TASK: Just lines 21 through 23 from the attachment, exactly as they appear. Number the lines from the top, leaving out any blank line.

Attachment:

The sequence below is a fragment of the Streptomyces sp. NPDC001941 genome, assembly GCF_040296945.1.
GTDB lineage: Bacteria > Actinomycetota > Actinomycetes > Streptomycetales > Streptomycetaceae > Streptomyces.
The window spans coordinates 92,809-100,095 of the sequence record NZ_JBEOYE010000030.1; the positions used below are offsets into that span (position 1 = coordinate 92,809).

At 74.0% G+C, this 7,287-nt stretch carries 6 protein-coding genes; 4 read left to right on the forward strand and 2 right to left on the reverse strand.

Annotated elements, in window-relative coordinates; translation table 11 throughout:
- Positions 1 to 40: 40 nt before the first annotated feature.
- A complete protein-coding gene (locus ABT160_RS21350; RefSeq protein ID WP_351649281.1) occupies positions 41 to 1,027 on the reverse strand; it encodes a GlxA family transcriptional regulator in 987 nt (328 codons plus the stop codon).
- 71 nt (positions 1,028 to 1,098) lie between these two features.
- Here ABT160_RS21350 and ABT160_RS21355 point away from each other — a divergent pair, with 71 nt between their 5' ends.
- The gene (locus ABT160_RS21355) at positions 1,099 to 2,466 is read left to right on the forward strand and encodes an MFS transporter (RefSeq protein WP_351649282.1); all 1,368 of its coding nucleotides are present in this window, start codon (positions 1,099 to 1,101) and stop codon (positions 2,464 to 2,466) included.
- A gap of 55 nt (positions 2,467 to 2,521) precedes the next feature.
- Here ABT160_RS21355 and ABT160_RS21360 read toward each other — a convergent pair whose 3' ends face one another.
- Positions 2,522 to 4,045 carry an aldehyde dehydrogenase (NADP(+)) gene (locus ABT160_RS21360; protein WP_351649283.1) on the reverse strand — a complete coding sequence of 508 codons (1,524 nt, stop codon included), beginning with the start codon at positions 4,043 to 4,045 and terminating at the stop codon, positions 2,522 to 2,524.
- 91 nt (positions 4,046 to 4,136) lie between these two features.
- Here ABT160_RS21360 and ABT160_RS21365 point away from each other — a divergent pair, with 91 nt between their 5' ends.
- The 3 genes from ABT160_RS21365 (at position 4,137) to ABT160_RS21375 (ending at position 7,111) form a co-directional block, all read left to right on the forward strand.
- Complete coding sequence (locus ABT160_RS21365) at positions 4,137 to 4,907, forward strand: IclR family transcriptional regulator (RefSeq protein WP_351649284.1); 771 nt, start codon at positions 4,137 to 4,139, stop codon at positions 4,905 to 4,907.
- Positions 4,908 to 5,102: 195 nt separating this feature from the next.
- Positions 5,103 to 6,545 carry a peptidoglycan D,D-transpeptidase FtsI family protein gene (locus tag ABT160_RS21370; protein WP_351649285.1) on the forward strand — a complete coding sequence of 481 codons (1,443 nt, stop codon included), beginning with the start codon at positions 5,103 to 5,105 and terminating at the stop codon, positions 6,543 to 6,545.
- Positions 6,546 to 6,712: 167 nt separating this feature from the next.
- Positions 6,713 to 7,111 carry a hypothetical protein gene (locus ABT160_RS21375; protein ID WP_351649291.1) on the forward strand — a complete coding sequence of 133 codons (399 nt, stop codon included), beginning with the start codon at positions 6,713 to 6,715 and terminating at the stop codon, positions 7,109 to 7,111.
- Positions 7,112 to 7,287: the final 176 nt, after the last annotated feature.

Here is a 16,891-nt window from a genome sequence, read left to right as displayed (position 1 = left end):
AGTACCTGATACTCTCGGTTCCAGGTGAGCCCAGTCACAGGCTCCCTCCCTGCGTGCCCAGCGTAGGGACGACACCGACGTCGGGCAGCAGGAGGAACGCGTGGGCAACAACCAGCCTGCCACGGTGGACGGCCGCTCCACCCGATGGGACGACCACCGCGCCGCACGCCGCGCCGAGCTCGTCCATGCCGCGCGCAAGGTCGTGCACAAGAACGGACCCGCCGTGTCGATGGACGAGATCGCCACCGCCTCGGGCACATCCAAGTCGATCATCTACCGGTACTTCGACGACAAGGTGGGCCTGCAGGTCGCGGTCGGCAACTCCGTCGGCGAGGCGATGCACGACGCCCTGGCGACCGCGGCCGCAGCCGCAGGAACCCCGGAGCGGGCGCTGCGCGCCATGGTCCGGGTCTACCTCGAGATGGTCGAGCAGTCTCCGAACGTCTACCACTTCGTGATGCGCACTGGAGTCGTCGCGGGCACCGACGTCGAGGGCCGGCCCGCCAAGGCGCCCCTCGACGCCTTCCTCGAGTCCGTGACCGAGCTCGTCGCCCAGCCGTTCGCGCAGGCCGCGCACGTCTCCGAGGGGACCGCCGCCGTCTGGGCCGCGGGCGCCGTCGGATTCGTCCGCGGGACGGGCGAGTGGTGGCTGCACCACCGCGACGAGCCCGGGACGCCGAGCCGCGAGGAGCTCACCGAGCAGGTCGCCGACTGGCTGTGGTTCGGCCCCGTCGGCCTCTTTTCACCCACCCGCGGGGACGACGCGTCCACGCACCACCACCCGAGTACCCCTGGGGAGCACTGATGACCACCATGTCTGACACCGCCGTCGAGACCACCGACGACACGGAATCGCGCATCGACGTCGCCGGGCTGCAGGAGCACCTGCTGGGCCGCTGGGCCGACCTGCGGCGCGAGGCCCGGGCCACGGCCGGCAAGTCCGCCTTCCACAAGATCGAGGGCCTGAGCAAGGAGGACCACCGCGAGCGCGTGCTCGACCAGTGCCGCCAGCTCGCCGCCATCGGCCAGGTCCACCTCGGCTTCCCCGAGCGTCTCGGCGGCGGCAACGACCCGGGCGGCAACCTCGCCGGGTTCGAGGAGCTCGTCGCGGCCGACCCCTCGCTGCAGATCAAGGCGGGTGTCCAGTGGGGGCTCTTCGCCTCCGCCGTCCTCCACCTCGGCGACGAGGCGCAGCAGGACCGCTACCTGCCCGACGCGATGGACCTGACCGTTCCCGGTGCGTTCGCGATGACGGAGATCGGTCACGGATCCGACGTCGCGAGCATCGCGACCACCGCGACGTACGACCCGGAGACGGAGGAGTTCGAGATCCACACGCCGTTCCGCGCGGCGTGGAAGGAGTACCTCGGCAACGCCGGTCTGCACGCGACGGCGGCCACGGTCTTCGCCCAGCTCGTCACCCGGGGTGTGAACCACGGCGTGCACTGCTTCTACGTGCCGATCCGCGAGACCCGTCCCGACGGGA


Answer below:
- Positions 6,713 to 7,111 carry a hypothetical protein gene (locus ABT160_RS21375; protein ID WP_351649291.1) on the forward strand — a complete coding sequence of 133 codons (399 nt, stop codon included), beginning with the start codon at positions 6,713 to 6,715 and terminating at the stop codon, positions 7,109 to 7,111.
- Positions 7,112 to 7,287: the final 176 nt, after the last annotated feature.

Here is a 16,891-nt window from a genome sequence, read left to right as displayed (position 1 = left end):